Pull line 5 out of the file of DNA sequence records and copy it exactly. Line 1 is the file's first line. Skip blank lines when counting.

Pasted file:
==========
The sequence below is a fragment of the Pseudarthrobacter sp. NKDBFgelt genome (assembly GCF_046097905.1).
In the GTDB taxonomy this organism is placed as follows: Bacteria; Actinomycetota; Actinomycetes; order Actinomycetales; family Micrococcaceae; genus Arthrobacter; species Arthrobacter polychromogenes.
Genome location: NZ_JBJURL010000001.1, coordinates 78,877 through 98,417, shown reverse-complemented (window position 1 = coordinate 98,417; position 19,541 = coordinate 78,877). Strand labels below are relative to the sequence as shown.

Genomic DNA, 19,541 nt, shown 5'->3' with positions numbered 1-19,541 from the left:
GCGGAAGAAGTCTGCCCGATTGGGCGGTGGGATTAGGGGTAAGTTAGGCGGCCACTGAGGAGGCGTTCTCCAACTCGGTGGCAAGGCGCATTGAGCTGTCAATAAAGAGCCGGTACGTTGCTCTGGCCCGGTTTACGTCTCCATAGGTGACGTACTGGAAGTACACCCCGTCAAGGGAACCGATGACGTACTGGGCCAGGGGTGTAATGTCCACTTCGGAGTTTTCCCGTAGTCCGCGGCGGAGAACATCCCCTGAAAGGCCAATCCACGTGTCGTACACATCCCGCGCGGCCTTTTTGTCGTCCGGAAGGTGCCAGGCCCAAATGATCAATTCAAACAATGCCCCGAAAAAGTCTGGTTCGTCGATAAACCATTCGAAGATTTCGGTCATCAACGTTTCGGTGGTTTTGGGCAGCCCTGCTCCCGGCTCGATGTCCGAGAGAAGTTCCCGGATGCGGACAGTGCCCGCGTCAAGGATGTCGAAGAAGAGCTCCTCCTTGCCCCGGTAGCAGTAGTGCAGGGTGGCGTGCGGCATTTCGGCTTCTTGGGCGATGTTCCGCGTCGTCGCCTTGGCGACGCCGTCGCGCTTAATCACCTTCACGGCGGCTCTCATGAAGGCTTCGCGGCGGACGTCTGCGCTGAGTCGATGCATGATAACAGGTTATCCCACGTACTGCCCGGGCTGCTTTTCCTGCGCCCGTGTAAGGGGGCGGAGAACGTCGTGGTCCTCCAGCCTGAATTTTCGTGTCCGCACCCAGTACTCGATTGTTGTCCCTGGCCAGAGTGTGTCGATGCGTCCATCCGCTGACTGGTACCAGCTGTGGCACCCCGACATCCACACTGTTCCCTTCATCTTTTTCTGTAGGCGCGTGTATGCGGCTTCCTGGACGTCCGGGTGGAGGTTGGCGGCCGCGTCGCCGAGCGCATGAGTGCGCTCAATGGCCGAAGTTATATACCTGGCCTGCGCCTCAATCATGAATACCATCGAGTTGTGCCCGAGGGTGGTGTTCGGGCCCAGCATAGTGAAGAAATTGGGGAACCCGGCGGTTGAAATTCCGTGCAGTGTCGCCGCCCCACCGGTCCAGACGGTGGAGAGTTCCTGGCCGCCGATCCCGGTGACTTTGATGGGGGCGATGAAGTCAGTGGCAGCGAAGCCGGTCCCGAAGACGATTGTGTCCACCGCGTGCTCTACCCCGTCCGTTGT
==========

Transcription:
GCGGAAGAAGTCTGCCCGATTGGGCGGTGGGATTAGGGGTAAGTTAGGCGGCCACTGAGGAGGCGTTCTCCAACTCGGTGGCAAGGCGCATTGAGCTGTCAATAAAGAGCCGGTACGTTGCTCTGGCCCGGTTTACGTCTCCATAGGTGACGTACTGGAAGTACACCCCGTCAAGGGAACCGATGACGTACTGGGCCAGGGGTGTAATGTCCACTTCGGAGTTTTCCCGTAGTCCGCGGCGGAGAACATCCCCTGAAAGGCCAATCCACGTGTCGTACACATCCCGCGCGGCCTTTTTGTCGTCCGGAAGGTGCCAGGCCCAAATGATCAATTCAAACAATGCCCCGAAAAAGTCTGGTTCGTCGATAAACCATTCGAAGATTTCGGTCATCAACGTTTCGGTGGTTTTGGGCAGCCCTGCTCCCGGCTCGATGTCCGAGAGAAGTTCCCGGATGCGGACAGTGCCCGCGTCAAGGATGTCGAAGAAGAGCTCCTCCTTGCCCCGGTAGCAGTAGTGCAGGGTGGCGTGCGGCATTTCGGCTTCTTGGGCGATGTTCCGCGTCGTCGCCTTGGCGACGCCGTCGCGCTTAATCACCTTCACGGCGGCTCTCATGAAGGCTTCGCGGCGGACGTCTGCGCTGAGTCGATGCATGATAACAGGTTATCCCACGTACTGCCCGGGCTGCTTTTCCTGCGCCCGTGTAAGGGGGCGGAGAACGTCGTGGTCCTCCAGCCTGAATTTTCGTGTCCGCACCCAGTACTCGATTGTTGTCCCTGGCCAGAGTGTGTCGATGCGTCCATCCGCTGACTGGTACCAGCTGTGGCACCCCGACATCCACACTGTTCCCTTCATCTTTTTCTGTAGGCGCGTGTATGCGGCTTCCTGGACGTCCGGGTGGAGGTTGGCGGCCGCGTCGCCGAGCGCATGAGTGCGCTCAATGGCCGAAGTTATATACCTGGCCTGCGCCTCAATCATGAATACCATCGAGTTGTGCCCGAGGGTGGTGTTCGGGCCCAGCATAGTGAAGAAATTGGGGAACCCGGCGGTTGAAATTCCGTGCAGTGTCGCCGCCCCACCGGTCCAGACGGTGGAGAGTTCCTGGCCGCCGATCCCGGTGACTTTGATGGGGGCGATGAAGTCAGTGGCAGCGAAGCCGGTCCCGAAGACGATTGTGTCCACCGCGTGCTCTACCCCGTCCGTTGT